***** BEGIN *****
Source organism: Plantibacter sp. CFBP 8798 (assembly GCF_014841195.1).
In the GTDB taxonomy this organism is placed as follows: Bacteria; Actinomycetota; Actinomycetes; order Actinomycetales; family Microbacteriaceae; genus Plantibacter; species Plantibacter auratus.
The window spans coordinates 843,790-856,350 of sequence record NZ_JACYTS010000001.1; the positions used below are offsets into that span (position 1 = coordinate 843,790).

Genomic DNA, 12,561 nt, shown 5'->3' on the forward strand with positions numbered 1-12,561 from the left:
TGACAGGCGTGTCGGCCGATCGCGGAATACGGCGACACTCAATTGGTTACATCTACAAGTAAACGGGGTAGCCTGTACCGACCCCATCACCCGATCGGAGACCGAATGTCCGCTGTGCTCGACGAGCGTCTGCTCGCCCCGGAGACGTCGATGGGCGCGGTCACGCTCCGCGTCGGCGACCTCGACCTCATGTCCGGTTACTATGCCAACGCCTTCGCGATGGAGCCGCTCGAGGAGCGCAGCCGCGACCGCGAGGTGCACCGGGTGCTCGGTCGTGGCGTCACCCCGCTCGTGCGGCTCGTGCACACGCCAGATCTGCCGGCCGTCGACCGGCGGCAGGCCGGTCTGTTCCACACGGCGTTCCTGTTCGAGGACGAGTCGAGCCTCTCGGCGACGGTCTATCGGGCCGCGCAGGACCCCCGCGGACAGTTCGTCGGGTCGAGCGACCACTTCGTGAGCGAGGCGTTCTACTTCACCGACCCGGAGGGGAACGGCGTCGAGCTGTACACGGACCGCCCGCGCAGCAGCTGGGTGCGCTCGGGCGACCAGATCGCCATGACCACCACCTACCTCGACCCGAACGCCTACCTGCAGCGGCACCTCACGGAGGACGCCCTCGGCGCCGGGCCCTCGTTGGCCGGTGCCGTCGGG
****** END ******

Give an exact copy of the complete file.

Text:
Source organism: Plantibacter sp. CFBP 8798 (assembly GCF_014841195.1).
In the GTDB taxonomy this organism is placed as follows: Bacteria; Actinomycetota; Actinomycetes; order Actinomycetales; family Microbacteriaceae; genus Plantibacter; species Plantibacter auratus.
The window spans coordinates 843,790-856,350 of sequence record NZ_JACYTS010000001.1; the positions used below are offsets into that span (position 1 = coordinate 843,790).

Genomic DNA, 12,561 nt, shown 5'->3' on the forward strand with positions numbered 1-12,561 from the left:
TGACAGGCGTGTCGGCCGATCGCGGAATACGGCGACACTCAATTGGTTACATCTACAAGTAAACGGGGTAGCCTGTACCGACCCCATCACCCGATCGGAGACCGAATGTCCGCTGTGCTCGACGAGCGTCTGCTCGCCCCGGAGACGTCGATGGGCGCGGTCACGCTCCGCGTCGGCGACCTCGACCTCATGTCCGGTTACTATGCCAACGCCTTCGCGATGGAGCCGCTCGAGGAGCGCAGCCGCGACCGCGAGGTGCACCGGGTGCTCGGTCGTGGCGTCACCCCGCTCGTGCGGCTCGTGCACACGCCAGATCTGCCGGCCGTCGACCGGCGGCAGGCCGGTCTGTTCCACACGGCGTTCCTGTTCGAGGACGAGTCGAGCCTCTCGGCGACGGTCTATCGGGCCGCGCAGGACCCCCGCGGACAGTTCGTCGGGTCGAGCGACCACTTCGTGAGCGAGGCGTTCTACTTCACCGACCCGGAGGGGAACGGCGTCGAGCTGTACACGGACCGCCCGCGCAGCAGCTGGGTGCGCTCGGGCGACCAGATCGCCATGACCACCACCTACCTCGACCCGAACGCCTACCTGCAGCGGCACCTCACGGAGGACGCCCTCGGCGCCGGGCCCTCGTTGGCCGGTGCCGTCGGG